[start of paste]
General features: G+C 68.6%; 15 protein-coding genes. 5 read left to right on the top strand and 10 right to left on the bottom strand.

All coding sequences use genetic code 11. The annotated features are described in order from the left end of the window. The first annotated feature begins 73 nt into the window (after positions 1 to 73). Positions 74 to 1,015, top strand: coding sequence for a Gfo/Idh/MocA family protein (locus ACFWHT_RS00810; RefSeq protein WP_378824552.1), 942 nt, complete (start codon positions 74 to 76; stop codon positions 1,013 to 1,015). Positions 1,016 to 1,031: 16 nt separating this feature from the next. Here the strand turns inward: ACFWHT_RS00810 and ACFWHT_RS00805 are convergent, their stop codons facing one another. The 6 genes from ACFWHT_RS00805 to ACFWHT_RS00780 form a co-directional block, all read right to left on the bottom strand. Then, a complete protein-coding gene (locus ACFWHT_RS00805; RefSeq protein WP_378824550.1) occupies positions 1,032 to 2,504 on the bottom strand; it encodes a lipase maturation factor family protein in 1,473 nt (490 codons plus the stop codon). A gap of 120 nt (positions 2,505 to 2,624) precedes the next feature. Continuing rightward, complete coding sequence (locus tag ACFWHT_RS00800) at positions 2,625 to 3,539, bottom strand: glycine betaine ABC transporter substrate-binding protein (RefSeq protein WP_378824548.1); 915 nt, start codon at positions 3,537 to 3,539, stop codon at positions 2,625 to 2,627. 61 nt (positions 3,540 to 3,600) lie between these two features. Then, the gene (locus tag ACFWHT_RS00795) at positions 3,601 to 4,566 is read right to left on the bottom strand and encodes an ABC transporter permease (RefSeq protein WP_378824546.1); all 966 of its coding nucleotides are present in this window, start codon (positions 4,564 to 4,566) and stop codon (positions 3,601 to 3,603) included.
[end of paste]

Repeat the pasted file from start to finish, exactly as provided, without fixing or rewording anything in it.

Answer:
General features: G+C 68.6%; 15 protein-coding genes. 5 read left to right on the top strand and 10 right to left on the bottom strand.

All coding sequences use genetic code 11. The annotated features are described in order from the left end of the window. The first annotated feature begins 73 nt into the window (after positions 1 to 73). Positions 74 to 1,015, top strand: coding sequence for a Gfo/Idh/MocA family protein (locus ACFWHT_RS00810; RefSeq protein WP_378824552.1), 942 nt, complete (start codon positions 74 to 76; stop codon positions 1,013 to 1,015). Positions 1,016 to 1,031: 16 nt separating this feature from the next. Here the strand turns inward: ACFWHT_RS00810 and ACFWHT_RS00805 are convergent, their stop codons facing one another. The 6 genes from ACFWHT_RS00805 to ACFWHT_RS00780 form a co-directional block, all read right to left on the bottom strand. Then, a complete protein-coding gene (locus ACFWHT_RS00805; RefSeq protein WP_378824550.1) occupies positions 1,032 to 2,504 on the bottom strand; it encodes a lipase maturation factor family protein in 1,473 nt (490 codons plus the stop codon). A gap of 120 nt (positions 2,505 to 2,624) precedes the next feature. Continuing rightward, complete coding sequence (locus tag ACFWHT_RS00800) at positions 2,625 to 3,539, bottom strand: glycine betaine ABC transporter substrate-binding protein (RefSeq protein WP_378824548.1); 915 nt, start codon at positions 3,537 to 3,539, stop codon at positions 2,625 to 2,627. 61 nt (positions 3,540 to 3,600) lie between these two features. Then, the gene (locus tag ACFWHT_RS00795) at positions 3,601 to 4,566 is read right to left on the bottom strand and encodes an ABC transporter permease (RefSeq protein WP_378824546.1); all 966 of its coding nucleotides are present in this window, start codon (positions 4,564 to 4,566) and stop codon (positions 3,601 to 3,603) included.